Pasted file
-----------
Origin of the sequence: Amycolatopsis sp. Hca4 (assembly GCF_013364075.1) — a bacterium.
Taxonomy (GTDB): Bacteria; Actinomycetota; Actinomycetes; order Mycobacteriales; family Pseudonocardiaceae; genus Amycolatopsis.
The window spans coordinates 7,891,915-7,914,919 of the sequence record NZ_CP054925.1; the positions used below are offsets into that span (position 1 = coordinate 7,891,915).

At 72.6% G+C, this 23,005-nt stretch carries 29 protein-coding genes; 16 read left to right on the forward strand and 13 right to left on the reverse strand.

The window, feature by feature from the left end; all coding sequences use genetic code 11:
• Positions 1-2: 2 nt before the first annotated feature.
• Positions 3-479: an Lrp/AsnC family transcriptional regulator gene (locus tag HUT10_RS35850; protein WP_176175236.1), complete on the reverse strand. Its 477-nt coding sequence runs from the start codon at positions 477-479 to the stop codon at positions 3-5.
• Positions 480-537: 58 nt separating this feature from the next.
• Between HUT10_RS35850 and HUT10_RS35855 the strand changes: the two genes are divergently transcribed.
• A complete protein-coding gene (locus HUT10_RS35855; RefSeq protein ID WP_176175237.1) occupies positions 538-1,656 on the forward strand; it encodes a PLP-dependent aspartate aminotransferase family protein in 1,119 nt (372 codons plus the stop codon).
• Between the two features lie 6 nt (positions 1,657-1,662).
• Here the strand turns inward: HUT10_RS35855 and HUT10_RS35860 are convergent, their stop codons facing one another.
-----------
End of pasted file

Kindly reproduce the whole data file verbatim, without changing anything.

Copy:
Origin of the sequence: Amycolatopsis sp. Hca4 (assembly GCF_013364075.1) — a bacterium.
Taxonomy (GTDB): Bacteria; Actinomycetota; Actinomycetes; order Mycobacteriales; family Pseudonocardiaceae; genus Amycolatopsis.
The window spans coordinates 7,891,915-7,914,919 of the sequence record NZ_CP054925.1; the positions used below are offsets into that span (position 1 = coordinate 7,891,915).

At 72.6% G+C, this 23,005-nt stretch carries 29 protein-coding genes; 16 read left to right on the forward strand and 13 right to left on the reverse strand.

The window, feature by feature from the left end; all coding sequences use genetic code 11:
• Positions 1-2: 2 nt before the first annotated feature.
• Positions 3-479: an Lrp/AsnC family transcriptional regulator gene (locus tag HUT10_RS35850; protein WP_176175236.1), complete on the reverse strand. Its 477-nt coding sequence runs from the start codon at positions 477-479 to the stop codon at positions 3-5.
• Positions 480-537: 58 nt separating this feature from the next.
• Between HUT10_RS35850 and HUT10_RS35855 the strand changes: the two genes are divergently transcribed.
• A complete protein-coding gene (locus HUT10_RS35855; RefSeq protein ID WP_176175237.1) occupies positions 538-1,656 on the forward strand; it encodes a PLP-dependent aspartate aminotransferase family protein in 1,119 nt (372 codons plus the stop codon).
• Between the two features lie 6 nt (positions 1,657-1,662).
• Here the strand turns inward: HUT10_RS35855 and HUT10_RS35860 are convergent, their stop codons facing one another.